One Sunday I decided to give them a piece of my mind-and received a piece of theirs! When Bro. Lyon gestured for anyone to sing, pray or give a word of exhortation, I raised my hand. Then followed reflections of my upbringing: “Vain repetitions,” the Ten Commandments and so on. This I did for a number of Sundays. In fact, unwittingly, 1 was becoming a boy preacher. Most of the deaf always seemed pleased by my “fair speech” and “much saying.” Bro. Lyon’s gentle face would beam too. But afterwards, using the Word of God, he would quietly try to get me straight on Biblical Truths, though 1 was not always very ‘teachable.’
I knew the law, but not grace. I possessed a head knowledge of Jesus’ birth, life, sufferings, death and resurrection. But the essence of believing about (historically) and believing ‘in’ (saving faith) had never been stressed to me. So Law vs Grace became a long-drawn battle between the two of us. Each week I would arrive at the hall early for our friendly debate, which would be resumed after the service — and often made Mr. Lyon late for meetings elsewhere. No doubt I, like other legalists, was a fitting description of Paul’s in I Timothy 1:7 “Desiring to be teachers of the law; understanding neither what they say, nor whereof they affirm.”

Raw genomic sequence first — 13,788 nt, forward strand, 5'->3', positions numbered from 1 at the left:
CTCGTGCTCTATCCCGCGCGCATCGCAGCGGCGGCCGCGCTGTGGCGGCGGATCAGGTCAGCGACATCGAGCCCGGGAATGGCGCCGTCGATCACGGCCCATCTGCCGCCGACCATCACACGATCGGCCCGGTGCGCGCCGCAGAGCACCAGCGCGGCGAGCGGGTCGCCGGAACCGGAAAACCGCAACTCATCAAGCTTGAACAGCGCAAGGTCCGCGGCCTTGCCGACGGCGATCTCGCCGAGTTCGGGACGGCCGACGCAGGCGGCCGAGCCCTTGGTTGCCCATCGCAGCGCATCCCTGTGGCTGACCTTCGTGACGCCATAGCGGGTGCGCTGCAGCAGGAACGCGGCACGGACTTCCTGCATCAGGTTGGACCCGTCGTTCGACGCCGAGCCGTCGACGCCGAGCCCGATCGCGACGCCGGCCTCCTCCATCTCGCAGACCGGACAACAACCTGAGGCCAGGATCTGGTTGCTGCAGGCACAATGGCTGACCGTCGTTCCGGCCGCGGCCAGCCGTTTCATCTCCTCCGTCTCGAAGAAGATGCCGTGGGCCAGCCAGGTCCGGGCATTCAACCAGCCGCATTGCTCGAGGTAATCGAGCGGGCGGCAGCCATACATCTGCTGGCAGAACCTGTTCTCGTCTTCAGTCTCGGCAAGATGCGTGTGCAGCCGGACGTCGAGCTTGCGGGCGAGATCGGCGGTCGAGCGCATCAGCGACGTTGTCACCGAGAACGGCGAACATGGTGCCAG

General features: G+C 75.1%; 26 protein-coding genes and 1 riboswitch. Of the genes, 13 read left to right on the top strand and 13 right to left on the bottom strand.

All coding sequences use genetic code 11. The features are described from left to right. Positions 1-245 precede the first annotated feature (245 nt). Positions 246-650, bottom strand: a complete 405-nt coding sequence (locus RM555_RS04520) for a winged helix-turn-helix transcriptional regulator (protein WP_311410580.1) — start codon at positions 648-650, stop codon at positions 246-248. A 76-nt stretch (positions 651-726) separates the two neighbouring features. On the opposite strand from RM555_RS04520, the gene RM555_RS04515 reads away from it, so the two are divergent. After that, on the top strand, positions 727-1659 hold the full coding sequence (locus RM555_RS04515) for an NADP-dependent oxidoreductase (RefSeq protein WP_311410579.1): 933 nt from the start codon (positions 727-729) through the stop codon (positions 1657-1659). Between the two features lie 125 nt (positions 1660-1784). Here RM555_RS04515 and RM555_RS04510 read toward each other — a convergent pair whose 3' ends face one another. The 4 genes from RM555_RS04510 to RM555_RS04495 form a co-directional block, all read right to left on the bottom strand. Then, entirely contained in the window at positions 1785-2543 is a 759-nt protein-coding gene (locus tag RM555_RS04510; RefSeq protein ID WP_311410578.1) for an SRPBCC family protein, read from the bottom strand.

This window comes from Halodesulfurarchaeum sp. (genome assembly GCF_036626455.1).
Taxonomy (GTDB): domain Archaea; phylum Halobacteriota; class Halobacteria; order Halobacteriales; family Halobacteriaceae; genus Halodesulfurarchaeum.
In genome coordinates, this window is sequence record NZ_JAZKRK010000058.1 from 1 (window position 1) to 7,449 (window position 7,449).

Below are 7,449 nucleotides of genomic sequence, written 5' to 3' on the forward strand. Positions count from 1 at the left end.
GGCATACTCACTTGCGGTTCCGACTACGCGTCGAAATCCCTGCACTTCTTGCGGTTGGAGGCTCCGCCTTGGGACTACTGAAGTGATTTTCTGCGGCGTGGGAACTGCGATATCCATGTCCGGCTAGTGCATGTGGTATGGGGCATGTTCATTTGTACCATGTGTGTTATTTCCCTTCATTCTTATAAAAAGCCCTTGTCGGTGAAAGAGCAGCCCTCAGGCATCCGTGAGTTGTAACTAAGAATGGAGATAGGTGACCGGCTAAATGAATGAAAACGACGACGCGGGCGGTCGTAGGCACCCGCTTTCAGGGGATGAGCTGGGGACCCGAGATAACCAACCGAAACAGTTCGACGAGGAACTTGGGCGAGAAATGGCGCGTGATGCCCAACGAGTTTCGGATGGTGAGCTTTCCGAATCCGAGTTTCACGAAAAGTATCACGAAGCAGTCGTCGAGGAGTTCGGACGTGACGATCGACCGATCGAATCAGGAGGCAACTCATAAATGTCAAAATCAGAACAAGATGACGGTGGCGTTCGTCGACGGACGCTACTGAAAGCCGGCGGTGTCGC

Mr. Lyon was a humble Bible teacher and apt illustrator. I well remember some of his points. The law condemns, but Jesus saves (Romans 7:10, 11, 25). Like a mirror, the law reveals sin (Romans 7:7); but neither a looking glass nor the law can cleanse – only the blood of Jesus Christ can (l John 1:7, 9; Colossians 1:4). The law was our schoolmaster to bring us to Christ, then we are no longer under a schoolmaster (Galatians 3:24-25). The law bounds, but Christ frees (Galatians 4:24; 5:1). You are complete in Jesus (Colossians 2:10).
Occasionally, these points would reach home. They corroborated with truths I had been learning in the morning services and through Gospel literature. But somehow I would lean back upon the law. And just as II Corinthians 3:14, 15 affirms, the legalistic minded person cannot apprehend these Truths. He is spiritually blinded. “The vail is upon their hearts.” One day Bro. Lyon’s long patience ebbed a bit. Gesturing emphatically, he said, “Andrew, forget the law! Forget the law! Look to Jesus only! Look to Jesus only!”